Cuttlefish dynamic camouflage: responses to substrate choice and integration of multiple visual cues

Publication Type:Journal Article
Year of Publication:2010
Authors:J. J. Allen, Mäthger, L. M., Barbosa, A., Buresch, K. C., Sogin, E., Schwartz, J., Chubb, C., Hanlon, R. T.
Journal:Proceedings of the Royal Society B-Biological Sciences
Volume:277
Pagination:1031-1039
Date Published:Apr
Type of Article:Article
ISBN Number:0962-8452
Accession Number:ISI:000274858500008
Keywords:adaptive coloration, ALASKA FLATFISHES, behavior, Behaviour, body pattern, body patterns, choice, CRYPTIC COLORATION, disruptive coloration, habitat, habitat preference, PACIFIC FLATFISHES, PERCEPTION, Sepia officinalis, SEPIA-OFFICINALIS, visual
Abstract:

Prey camouflage is an evolutionary response to predation pressure. Cephalopods have extensive camouflage capabilities and studying them can offer insight into effective camouflage design. Here, we examine whether cuttlefish, Sepia officinalis, show substrate or camouflage pattern preferences. In the first two experiments, cuttlefish were presented with a choice between different artificial substrates or between different natural substrates. First, the ability of cuttlefish to show substrate preference on artificial and natural substrates was established. Next, cuttlefish were offered substrates known to evoke three main camouflage body pattern types these animals show: Uniform or Mottle (function by background matching); or Disruptive. In a third experiment, cuttlefish were presented with conflicting visual cues on their left and right sides to assess their camouflage response. Given a choice between substrates they might encounter in nature, we found no strong substrate preference except when cuttlefish could bury themselves. Additionally, cuttlefish responded to conflicting visual cues with mixed body patterns in both the substrate preference and split substrate experiments. These results suggest that differences in energy costs for different camouflage body patterns may be minor and that pattern mixing and symmetry may play important roles in camouflage.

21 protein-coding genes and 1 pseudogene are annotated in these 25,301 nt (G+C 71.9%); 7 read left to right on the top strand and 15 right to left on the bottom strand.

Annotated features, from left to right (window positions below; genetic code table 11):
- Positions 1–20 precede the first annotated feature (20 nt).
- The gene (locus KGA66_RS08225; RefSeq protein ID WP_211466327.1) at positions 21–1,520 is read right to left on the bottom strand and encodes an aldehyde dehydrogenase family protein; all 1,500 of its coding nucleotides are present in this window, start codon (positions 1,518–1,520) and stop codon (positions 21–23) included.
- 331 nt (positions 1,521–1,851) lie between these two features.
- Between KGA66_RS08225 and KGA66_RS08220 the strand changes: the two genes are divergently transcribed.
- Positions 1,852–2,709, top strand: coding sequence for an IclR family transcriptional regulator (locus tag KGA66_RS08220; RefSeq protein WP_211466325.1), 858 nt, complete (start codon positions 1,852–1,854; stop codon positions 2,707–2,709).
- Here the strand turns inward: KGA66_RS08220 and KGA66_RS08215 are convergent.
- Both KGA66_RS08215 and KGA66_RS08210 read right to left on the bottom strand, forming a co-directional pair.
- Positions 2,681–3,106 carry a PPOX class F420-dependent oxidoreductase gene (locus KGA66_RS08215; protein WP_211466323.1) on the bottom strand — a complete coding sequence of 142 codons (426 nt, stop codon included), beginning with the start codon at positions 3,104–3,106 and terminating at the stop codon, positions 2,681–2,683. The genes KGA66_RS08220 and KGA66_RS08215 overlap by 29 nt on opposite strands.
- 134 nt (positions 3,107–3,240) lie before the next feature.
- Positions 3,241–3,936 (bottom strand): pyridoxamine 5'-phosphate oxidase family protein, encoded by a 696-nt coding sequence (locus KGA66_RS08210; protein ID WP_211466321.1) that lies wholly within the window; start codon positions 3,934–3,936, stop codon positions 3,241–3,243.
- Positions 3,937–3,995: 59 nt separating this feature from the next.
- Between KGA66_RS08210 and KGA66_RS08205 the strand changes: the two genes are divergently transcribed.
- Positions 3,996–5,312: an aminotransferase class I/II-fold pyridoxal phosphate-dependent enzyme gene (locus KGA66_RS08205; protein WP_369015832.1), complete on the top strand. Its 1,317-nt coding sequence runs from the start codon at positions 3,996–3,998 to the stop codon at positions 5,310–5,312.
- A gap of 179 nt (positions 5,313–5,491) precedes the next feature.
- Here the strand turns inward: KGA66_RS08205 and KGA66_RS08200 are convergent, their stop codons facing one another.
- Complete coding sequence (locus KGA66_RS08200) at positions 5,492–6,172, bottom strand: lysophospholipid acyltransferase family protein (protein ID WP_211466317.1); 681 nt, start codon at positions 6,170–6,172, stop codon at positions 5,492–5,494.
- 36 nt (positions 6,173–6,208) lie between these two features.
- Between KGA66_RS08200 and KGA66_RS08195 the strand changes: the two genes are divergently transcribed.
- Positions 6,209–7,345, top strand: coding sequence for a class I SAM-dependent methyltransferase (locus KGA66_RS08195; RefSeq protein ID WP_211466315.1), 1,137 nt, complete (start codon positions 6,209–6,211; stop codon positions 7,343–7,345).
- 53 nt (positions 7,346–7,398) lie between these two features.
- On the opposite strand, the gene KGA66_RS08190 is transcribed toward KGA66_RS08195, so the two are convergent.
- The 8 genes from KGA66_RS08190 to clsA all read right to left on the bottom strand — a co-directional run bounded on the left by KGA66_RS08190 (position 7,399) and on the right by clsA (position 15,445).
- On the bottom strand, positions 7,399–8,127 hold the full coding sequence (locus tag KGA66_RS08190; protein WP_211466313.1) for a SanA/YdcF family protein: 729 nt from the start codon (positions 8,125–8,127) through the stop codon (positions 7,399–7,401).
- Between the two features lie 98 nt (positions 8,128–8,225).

Short Title:Proc. R. Soc. B-Biol. Sci.Proc. R. Soc. B-Biol. Sci.
Alternate Journal:Proc. R. Soc. B-Biol. Sci.
Scratchpads developed and conceived by (alphabetical): Ed Baker, Katherine Bouton Alice Heaton Dimitris Koureas, Laurence Livermore, Dave Roberts, Simon Rycroft, Ben Scott, Vince Smith